Six teams were in contention for the most important domestic prize going into the last three weeks and three were still vying for it when the final round of matches began on Thursday. In its way it has been fascinating stuff, but never been so gripping that it has prevented the "so what" factor coming into operation. When the prize money is at last divvied up today, with all of pounds 100,000 going to the winners, few will be watching but the greater danger is that few will also care.
There are arguments for and against splitting the Championship into two divisions but those in favour are gaining ground with each uncompetitive match. It is not as though it has suddenly become imbalanced and that down the long years all the counties have been well matched. Yorkshire, for instance, did not win 29 titles, nor Surrey seven in a row by getting seriously sustained competition from the likes of Somerset and Northamptonshire, but that was then and this is now.
Even in a wet, miserable summer such as this, county matches possess a slow, old-fashioned charm which has, as its defenders point out with misty eyes, made them part of the social fabric of England. But uncompetitive cricket makes for uncompetitive cricketers. It is not that they are not doing their best, they are trying their socks off, but in any county match it is possible to see glaring, elementary errors.
This has led to the much-lamented difficulties in the breeding of international cricketers which have been put solidly into perspective by the advances of other Test nations. Australia have always been a handful but the idea of England being beaten by 10 wickets by Sri Lanka in a Test, not to mention being dismantled in a one-day match, would not have persuaded any self- respecting bookmaker to offer odds a mere 20 years ago.
Enough, for the moment, of the downbeat. There are reasons to be cheerful, as espoused by men like David Collier and Vinny Codrington. County secretaries both - or in Collier's case, chief executive - but not long enough to have become entrenched dinosaurs. They can still bring almost an outsider's view.
"We have reached the last four in every domestic competition this season and interest in Leicester is huge," said Collier. "We are an integral part of a very big sporting success story which includes rugby and football." Attendances at Grace Road may not at first sight tend to support such bullishness but Collier pointed to the 5,000 members and, for the NatWest semi-final against Derbyshire, the highest attendance for more than 20 years.
Codrington is cautiously optimistic and suspects it is probably time to be upbeat on the grounds that, who knows, the mood might spread. Middlesex's transitional period notwithstanding - and history shows they will be back shortly - Codrington said: "I think that the four-day game has got to be more competitive and that the introduction of the national league of two divisions is very good thing which will make the one-day game very attractive."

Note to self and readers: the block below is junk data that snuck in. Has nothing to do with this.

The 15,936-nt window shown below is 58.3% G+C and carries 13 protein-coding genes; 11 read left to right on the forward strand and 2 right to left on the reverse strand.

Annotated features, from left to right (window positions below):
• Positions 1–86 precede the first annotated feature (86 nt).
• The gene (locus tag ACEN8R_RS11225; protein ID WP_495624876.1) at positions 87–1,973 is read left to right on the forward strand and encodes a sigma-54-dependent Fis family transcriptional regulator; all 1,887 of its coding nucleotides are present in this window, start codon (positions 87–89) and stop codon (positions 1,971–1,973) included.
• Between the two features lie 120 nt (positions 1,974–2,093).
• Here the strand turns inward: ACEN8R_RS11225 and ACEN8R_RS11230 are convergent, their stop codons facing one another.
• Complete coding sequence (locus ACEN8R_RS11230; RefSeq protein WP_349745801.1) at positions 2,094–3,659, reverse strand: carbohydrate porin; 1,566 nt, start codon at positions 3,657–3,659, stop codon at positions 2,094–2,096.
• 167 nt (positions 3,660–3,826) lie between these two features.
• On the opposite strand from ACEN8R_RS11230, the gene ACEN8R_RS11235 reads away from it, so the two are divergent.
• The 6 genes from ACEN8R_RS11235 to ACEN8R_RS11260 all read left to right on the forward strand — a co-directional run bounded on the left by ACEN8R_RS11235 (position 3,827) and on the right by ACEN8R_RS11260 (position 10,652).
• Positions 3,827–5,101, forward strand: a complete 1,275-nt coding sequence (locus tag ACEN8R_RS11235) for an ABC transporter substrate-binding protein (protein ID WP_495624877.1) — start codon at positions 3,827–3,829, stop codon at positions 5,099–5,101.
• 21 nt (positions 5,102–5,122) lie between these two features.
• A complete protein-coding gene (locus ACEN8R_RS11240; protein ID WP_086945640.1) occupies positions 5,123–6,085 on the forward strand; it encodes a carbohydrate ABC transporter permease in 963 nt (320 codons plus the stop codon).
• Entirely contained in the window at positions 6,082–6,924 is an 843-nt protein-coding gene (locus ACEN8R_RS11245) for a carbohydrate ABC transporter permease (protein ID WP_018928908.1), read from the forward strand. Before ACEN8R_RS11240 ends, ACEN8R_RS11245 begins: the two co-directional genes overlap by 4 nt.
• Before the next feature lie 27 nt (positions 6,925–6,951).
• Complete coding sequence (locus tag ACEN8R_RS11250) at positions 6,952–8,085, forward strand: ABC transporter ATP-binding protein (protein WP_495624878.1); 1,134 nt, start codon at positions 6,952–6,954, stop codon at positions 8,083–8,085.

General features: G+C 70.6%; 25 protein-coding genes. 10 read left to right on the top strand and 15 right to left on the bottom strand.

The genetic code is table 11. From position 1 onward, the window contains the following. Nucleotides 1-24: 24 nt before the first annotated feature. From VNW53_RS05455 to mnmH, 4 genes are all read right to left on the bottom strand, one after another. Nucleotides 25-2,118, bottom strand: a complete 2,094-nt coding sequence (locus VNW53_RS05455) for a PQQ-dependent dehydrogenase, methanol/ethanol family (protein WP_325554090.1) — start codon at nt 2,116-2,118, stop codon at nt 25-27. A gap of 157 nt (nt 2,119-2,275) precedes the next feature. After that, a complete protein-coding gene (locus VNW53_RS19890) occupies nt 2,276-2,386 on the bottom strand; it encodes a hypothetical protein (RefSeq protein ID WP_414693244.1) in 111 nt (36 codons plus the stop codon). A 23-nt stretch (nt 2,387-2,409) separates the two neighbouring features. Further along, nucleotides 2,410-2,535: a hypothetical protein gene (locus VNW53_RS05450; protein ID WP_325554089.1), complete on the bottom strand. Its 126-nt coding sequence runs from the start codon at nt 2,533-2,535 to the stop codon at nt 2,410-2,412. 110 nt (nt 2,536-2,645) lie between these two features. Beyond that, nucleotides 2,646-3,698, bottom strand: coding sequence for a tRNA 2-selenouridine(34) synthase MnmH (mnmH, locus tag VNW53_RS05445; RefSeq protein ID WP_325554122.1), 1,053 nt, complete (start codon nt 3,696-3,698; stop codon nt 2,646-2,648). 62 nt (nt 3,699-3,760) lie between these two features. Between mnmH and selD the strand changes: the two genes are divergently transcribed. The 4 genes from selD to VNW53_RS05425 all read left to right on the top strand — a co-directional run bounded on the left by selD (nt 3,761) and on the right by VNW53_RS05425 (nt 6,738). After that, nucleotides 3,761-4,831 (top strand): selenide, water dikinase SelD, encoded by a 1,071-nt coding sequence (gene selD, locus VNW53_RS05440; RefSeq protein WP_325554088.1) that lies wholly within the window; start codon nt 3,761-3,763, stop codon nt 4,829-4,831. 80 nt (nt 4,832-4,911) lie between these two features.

The ECB and the counties will meet next month to try to agree on a vision of the future which does not necessarily constitute the status quo. Having decided last season not to have two divisions in the Championship the counties may be asked to change their minds. Nothing, however, will come into force before the year 2000.
The Championship has not yet found a sponsor to replace Britannic, who may be, considering the number of mentions and identification with the product, among the more generous sponsors of all time. Richard Peel, the ECB's director of corporate affairs, said last week that interested parties may be biding their time until English cricket's new television deal is finalised. "We started off with 10 interested broadcasters and narrowcasters," he said. "That has now been whittled down and negotiations are ongoing with those left. We know the price we want for our game and ideally we would like to have it all signed and sealed by the end of the year."
The rights to the game will revolve largely around Test matches. Since there are four of those next summer against New Zealand, who are hardly the biggest drawing card with which to persuade a television station to sign a new contract, the Board might make much of the planned triangular one-day tournament and the domestic competitions. It may also ask itself why it did not play two series of two matches each. The Championship may not necessarily figure large in negotiations but Peel is convinced it might have a television future. "With the advent of more and more channels and digital television coming on stream there will be lots of air time to fill and the Championship might be just the thing to fit that bill."
From this distance the Ashes are assuming a vast importance, though Peel denied that potential broadcasters and sponsors are waiting to see how England might do. The success of the World Cup next spring is also paramount and while the intended eight sponsors have not been forthcoming ticket sales have gone better than anybody dared hope.
Meanwhile, the 1998 Championship, is consigned to history. There were great moments. They included Mal Loye's splendid triple-hundred for Northamptonshire which helped to make him the player of the year. Loye's performances were the more creditable for coming in a bad side. But the the hardest working, most prolific player of 1998 was a fast bowler not considered good enough to go on the Ashes tour. Andrew Caddick has taken more than 100 wickets and bowled almost 700 overs. By any reckoning in any year, that was monumental.Reuse content